Thorold Dickinson attended Keble College at Oxford, where he staged amateur theatricals. Dickinson entered films in 1925 as an assistant to Paris-based British director George Pearson. For the next decade, he functioned as editor, screenwriter, production manager and assistant director for a number of British filmmakers; he also spent a few months of 1929 in Hollywood, studying talking-picture techniques. His first solo directorial effort was High Command (1937), a slick espionage thriller starring Lionel Atwill. It was his next project, a no-nonsense documentary of the Spanish Civil War titled Spanish ABC (1937), that solidified Dickinson’s reputation. He went on to direct Gaslight (1939), a widely praised adaptation of Patrick Hamilton’s stage success Angel Street; the film was so good that it was suppressed and ordered destroyed by MGM when that studio produced its own version of Gaslight in 1944 (fortunately, Dickinson’s version has survived).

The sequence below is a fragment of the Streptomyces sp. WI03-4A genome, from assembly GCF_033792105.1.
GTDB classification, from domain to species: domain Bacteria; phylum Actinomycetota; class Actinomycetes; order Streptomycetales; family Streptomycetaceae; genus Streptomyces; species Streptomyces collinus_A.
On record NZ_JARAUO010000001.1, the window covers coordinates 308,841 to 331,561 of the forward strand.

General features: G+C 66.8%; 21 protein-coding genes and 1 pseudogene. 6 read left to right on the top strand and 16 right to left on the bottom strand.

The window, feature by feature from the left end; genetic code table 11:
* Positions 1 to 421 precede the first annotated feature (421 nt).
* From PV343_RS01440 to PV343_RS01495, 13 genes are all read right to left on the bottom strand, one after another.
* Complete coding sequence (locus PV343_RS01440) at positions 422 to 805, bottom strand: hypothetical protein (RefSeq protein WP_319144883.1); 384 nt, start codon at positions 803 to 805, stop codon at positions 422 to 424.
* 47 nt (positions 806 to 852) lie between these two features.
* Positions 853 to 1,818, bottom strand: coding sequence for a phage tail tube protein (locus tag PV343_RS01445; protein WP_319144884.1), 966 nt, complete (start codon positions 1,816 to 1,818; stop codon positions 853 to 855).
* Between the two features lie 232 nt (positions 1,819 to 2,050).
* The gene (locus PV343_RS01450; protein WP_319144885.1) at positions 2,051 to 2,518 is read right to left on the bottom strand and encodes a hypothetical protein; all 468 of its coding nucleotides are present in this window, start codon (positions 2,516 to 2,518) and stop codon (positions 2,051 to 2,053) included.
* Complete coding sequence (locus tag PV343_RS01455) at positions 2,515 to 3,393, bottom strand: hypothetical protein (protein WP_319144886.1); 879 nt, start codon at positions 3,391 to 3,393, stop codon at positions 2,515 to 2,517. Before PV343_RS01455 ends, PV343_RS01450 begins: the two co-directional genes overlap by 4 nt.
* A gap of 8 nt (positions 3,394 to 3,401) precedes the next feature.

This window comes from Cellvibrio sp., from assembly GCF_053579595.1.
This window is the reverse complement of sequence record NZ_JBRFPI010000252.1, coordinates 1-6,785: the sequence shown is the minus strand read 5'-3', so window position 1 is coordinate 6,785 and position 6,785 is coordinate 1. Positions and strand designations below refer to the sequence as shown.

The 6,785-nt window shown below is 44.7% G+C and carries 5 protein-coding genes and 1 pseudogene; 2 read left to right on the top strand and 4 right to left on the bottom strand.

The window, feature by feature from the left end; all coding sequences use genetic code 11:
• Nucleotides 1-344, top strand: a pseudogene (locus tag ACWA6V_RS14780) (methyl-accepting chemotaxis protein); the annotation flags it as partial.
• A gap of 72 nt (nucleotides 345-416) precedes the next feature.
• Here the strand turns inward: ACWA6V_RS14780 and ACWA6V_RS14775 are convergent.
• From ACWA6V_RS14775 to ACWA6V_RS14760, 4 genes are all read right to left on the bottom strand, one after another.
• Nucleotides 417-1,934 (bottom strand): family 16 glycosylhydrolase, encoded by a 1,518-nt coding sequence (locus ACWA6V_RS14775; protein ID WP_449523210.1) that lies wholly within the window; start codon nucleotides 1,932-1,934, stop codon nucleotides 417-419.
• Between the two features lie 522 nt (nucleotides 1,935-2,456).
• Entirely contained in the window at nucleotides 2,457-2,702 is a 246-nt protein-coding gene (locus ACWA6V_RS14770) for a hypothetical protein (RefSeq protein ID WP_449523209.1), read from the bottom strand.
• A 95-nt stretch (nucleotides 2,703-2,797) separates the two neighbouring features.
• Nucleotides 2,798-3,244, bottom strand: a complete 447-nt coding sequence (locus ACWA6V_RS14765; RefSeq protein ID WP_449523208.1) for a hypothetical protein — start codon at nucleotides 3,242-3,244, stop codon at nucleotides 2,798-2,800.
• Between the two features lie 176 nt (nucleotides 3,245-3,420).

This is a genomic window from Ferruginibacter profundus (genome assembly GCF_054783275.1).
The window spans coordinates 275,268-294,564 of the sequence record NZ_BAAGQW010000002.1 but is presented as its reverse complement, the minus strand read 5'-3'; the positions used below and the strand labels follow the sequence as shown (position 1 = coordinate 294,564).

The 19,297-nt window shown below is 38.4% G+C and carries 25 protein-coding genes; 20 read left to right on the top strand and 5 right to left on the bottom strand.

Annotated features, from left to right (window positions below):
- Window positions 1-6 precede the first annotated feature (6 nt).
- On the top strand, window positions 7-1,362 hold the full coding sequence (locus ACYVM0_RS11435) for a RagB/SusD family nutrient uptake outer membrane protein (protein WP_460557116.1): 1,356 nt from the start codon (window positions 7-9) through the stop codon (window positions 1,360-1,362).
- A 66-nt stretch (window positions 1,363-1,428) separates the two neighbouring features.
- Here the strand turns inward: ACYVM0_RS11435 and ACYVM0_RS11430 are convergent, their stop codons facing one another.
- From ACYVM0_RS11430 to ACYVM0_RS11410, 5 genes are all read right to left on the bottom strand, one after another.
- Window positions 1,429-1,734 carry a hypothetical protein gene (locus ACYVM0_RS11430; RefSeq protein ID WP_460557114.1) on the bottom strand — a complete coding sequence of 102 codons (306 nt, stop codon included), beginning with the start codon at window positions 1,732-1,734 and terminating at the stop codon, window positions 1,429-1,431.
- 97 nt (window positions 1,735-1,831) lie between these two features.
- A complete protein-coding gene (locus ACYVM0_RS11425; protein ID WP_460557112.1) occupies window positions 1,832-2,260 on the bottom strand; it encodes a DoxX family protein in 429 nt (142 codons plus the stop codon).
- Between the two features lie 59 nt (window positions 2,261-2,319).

During World War II, Dickinson… read more